Yesterday, I breathed a deep sigh of relief. Yet, something inside told me that I couldn’t remain silent. Although my blogs never focus on animals, I am compelled to write about toxins and pets, more specifically cats and the deadly lily.
Deadly lily? Can a beautiful flower poison your cat? Yes!
A few days before Christmas, one of my good friends dropped off a lovely plant in honor of my newly released book, MAY THIS BE THE BEST YEAR OF YOUR LIFE. I was taken aback by her kind gesture. I watered the plant and proudly displayed my gift near a window. In a subsequent phone call, she casually mentioned that I should read about lilies since it appeared they might be poisonous to cats.
Without hesitation, my husband placed the plant in a spot beyond Chloe’s reach. The next day, we left for the mountains. The plant was moved closer to the window while we were away.
After returning from the mountains, the plant remained in a spot that was reachable to a curious cat. I had forgotten about the warning. My focus remained on writing blogs, engaging in social media, and organizing a marketing campaign. I never took time to make a simple Google search- Lilies and cats.
The day after returning from the mountains, I ran some errands. Within minutes of arriving home, I spotted Chloe nibbling on the flowering plant.
“Oh my God.” I exclaimed.
Immediately, I called the Broadway Animal Hospital in Boulder. I needed to bring Chloe in as soon as possible. Without a moment’s delay, I tried unsuccessfully to grab her. She instinctively hid under our king sized bed.
It seemed like hours before she pranced out of her hiding place. My persistent rescue attempts left me breathless and frustrated. Like many calico cats, Chloe was intent on having it her way. She ran whenever I got within a few feet. My efforts appeared fruitless until I lunged as she bolted up the staircase.
Once at the animal hospital, Chloe was immediately given a medicine that induced vomiting. She was locked in a cage where she regurgitated numerous times. Then IV fluids were administered. As I stood helplessly in disbelief, Dr. Kalenzi pulled out a medical textbook. The words in the book confirmed my worse fears. Chloe could die.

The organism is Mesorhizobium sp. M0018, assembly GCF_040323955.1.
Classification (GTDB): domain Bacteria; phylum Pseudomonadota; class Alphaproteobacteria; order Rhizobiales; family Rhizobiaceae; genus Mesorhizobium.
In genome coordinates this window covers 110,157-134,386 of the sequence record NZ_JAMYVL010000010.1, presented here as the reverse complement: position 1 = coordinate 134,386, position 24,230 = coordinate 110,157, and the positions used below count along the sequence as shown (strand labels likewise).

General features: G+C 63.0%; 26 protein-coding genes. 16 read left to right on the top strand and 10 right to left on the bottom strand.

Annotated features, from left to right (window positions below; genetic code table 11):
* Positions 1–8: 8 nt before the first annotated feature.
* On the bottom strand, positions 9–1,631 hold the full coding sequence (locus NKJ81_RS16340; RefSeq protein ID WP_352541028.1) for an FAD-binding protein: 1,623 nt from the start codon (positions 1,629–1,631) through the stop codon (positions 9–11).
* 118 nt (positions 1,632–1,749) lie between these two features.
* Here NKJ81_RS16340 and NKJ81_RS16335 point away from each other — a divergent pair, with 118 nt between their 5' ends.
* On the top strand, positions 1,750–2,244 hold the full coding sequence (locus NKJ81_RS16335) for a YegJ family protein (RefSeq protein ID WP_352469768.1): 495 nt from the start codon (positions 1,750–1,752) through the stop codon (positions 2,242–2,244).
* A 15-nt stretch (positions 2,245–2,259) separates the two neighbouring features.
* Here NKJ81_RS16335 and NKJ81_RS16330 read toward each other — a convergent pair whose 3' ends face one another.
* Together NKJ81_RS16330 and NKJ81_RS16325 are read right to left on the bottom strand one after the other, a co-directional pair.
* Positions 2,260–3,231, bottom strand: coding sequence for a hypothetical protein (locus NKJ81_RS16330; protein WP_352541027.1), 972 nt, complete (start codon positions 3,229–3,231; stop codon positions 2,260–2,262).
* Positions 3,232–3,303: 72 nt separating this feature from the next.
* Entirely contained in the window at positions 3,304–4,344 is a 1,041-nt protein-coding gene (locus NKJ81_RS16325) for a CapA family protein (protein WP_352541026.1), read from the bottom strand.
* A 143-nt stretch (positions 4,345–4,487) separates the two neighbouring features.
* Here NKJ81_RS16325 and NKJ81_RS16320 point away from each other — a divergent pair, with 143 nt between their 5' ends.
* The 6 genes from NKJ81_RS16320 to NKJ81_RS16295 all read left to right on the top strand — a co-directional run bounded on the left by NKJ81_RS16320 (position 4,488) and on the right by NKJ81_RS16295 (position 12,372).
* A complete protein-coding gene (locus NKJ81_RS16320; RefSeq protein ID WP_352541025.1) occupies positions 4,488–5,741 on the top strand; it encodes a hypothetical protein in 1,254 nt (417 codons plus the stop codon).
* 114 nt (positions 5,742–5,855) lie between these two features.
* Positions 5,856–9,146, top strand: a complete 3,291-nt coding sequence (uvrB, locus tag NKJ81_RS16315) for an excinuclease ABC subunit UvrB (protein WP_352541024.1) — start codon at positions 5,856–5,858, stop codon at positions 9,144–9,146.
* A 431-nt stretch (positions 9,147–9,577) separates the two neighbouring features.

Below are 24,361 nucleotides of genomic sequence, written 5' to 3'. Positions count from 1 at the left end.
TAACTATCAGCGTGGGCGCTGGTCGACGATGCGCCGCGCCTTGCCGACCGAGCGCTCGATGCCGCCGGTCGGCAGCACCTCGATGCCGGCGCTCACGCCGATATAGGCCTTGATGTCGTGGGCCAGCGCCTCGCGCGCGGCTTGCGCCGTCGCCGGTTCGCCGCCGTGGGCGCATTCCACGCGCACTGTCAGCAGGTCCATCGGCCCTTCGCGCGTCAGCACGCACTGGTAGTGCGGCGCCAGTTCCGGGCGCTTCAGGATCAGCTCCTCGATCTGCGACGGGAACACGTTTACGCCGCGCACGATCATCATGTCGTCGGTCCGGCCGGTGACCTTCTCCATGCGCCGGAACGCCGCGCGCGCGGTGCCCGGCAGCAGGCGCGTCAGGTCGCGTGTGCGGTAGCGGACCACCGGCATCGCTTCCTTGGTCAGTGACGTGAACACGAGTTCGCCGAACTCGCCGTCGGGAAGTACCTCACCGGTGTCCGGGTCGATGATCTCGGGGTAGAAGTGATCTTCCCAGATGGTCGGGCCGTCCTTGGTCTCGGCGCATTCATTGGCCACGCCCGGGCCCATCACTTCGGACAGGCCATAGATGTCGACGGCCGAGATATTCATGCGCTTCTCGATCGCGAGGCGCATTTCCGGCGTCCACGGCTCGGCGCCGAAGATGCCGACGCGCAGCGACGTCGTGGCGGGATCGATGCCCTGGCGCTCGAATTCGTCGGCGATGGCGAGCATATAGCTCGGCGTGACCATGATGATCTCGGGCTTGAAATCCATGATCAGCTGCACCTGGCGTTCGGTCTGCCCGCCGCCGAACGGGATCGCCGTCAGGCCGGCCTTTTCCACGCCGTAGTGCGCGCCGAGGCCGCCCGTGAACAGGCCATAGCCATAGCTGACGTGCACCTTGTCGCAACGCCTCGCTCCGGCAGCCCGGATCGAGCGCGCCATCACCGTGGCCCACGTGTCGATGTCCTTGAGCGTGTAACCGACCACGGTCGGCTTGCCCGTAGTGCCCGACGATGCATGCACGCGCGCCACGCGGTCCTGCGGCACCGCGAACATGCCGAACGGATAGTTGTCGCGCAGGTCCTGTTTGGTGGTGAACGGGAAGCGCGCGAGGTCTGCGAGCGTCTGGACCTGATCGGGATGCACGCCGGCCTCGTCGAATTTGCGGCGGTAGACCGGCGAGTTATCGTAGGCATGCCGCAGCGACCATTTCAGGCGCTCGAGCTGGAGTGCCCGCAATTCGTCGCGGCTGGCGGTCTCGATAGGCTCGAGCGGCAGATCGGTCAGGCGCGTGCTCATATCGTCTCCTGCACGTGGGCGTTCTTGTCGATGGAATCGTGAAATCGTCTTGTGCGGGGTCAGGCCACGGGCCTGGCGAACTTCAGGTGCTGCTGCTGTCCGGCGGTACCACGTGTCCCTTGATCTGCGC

Each cat’s tolerance to poison is dependent on many factors. However, the main fact remained, lily flowers, stems, leaves, and pollen are deadly. Time was of the essence. The damage could begin as soon as the toxins entered her blood system. Kidney failure was the end result if the treatment was started too late. Just a few hours could mean the difference between life and death. I had no way of knowing how long Chloe had been chewing on the leaves or whether she had licked any pollen off of her fur.
Chloe had become part of our family ever since our son, Aaron, adopted her from the Humane Society of Boulder Valley during college. However, it was not until Aaron relocated to California that we began to bond with his pet. As empty nesters, she has become an integral part of our daily life. The thought of losing her made me extremely sad.
At the end of the day, we transported Chloe to Boulder Emergency Pet Clinic. This facility is open whenever veterinarian offices are closed- nights, weekends, and holidays. Chloe needed round-the-clock care and periodic blood tests. Once again, she was locked in a very small cage with just a litter box, food, and water. For over 48 hours, we transported her back and forth between the two facilities. She received compassionate care at both places.
Fortunately, the slightly elevated blood counts returned to normal and we now have Chloe back home. My total ignorance has motivated me to write this blog. I learned an important lesson. If I am going to be a responsible cat owner, I needed to be more knowledgeable. I urge other pet owners to know about potential hazards.
There are many wonderful websites that provide excellent information. One in particular, ASPCA (American Society for the Prevention of Cruelty to Animals) provides a comprehensive list of toxic plants and household items as well as useful information.
In 2013, 3 safeguards need to be instituted:
- Facilities or individuals selling pets should be obligated to provide a list of potential toxins.
- Animal Hospitals and veterinarian offices should have poison control pamphlets and periodically talk about toxins.
- Stores selling plants and flowers should have a posted sign that states, “Plants can be deadly to pets” and ask if the recipient has any pets.
As the year draws to a close, I wish everyone a wonderful and safe 2013.
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Sandra Bornstein is the author of MAY THIS BE THE BEST YEAR OF YOUR LIFE. It is available on Amazon. Sandra’s memoir highlights her living and teaching adventure in Bangalore, India. She is a licensed Colorado teacher who has taught K-12 students in the United States and abroad as well as college level courses. Sandra is married and has four adult sons. The memoir was a finalist in the Travel category for the 2013 Next Generation Indie Book Awards, the 2013 International Book Awards, the 2013 National Indie Book Excellence Awards, the 2013 USA Best Book Awards, and received an Honorable Mention award in the Multicultural Non-Fiction category for the 2013 Global ebook Awards.
Carroll Straus says
THANK YOU! I have had cats for many decades and never knew this. Disregard the jerks at the ABA.
Sandra Bornstein says
Carroll, Yes, lilies can be deadly. It’s truly a shame that stores selling plants do not take this issue more seriously. The feedback on the ABA site certainly illustrates why more people aren’t interested in this problem. Hopefully, you’ll spread the word among your cat owner friends.